Samuel Johnson Poetry: British Analysis
Samuel Johnson wrote two major poetic works: London and The Vanity of Human Wishes. The remaining verse divides into the play Irene, poems in Latin, miscellaneous verse in English, and translations from Greek and Latin. London was the most popular of Johnson’s poems during his life, and it remains the most accessible to modern audiences. Its language is clear and its images straightforward. Like London, The Vanity of Human Wishes is an imitation of the satires of Juvenal, a Latin poet of the first and second centuries. It is widely regarded as Johnson’s poetic masterpiece and is Johnson’s effort to convey the essence of the Christian ethos through verse and imagery. The density of its images and ideas makes The Vanity of Human Wishes difficult to interpret even for experienced critics. Irene, on the other hand, yields readily to interpretation through its strong plot, although its verse, while competent, is unremarkable.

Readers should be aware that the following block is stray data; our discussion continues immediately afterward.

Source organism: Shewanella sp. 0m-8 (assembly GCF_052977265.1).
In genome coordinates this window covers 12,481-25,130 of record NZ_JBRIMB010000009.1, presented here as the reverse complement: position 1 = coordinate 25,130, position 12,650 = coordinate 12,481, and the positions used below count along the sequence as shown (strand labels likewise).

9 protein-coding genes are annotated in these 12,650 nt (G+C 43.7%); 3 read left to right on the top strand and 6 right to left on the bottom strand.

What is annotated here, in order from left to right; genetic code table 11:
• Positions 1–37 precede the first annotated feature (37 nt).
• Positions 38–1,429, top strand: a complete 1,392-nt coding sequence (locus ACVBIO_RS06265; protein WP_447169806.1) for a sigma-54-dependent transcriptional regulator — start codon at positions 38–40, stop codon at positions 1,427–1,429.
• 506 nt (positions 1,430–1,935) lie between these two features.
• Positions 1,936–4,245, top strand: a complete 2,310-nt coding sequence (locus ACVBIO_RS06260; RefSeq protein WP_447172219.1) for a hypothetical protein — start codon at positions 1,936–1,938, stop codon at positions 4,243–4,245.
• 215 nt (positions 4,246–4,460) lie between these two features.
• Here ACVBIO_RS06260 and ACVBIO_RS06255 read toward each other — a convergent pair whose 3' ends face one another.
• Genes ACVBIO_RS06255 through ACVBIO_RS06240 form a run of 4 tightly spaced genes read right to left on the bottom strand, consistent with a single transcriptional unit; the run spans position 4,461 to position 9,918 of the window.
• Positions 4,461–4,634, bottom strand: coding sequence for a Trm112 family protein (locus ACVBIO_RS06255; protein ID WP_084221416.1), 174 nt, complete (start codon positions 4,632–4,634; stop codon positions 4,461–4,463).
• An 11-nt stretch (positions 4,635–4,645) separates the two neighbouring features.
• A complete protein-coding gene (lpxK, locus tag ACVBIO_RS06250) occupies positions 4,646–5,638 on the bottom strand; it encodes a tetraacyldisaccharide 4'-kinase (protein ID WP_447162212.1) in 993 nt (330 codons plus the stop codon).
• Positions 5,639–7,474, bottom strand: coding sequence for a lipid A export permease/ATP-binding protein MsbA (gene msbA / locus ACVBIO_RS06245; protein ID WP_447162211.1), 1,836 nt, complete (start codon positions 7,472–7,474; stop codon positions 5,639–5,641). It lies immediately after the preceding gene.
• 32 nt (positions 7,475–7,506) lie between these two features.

Johnson customarily composed his poems mentally before committing them to paper. London was composed in this manner; it was written on large sheets of paper in two columns—the left being for the first draft and the right for revisions. Johnson’s poetry is firmly in the Augustan tradition, typified in the eighteenth century by the works of Pope, Jonathan Swift, and Joseph Addison; London is characteristically...
(The entire section is 2627 words.)
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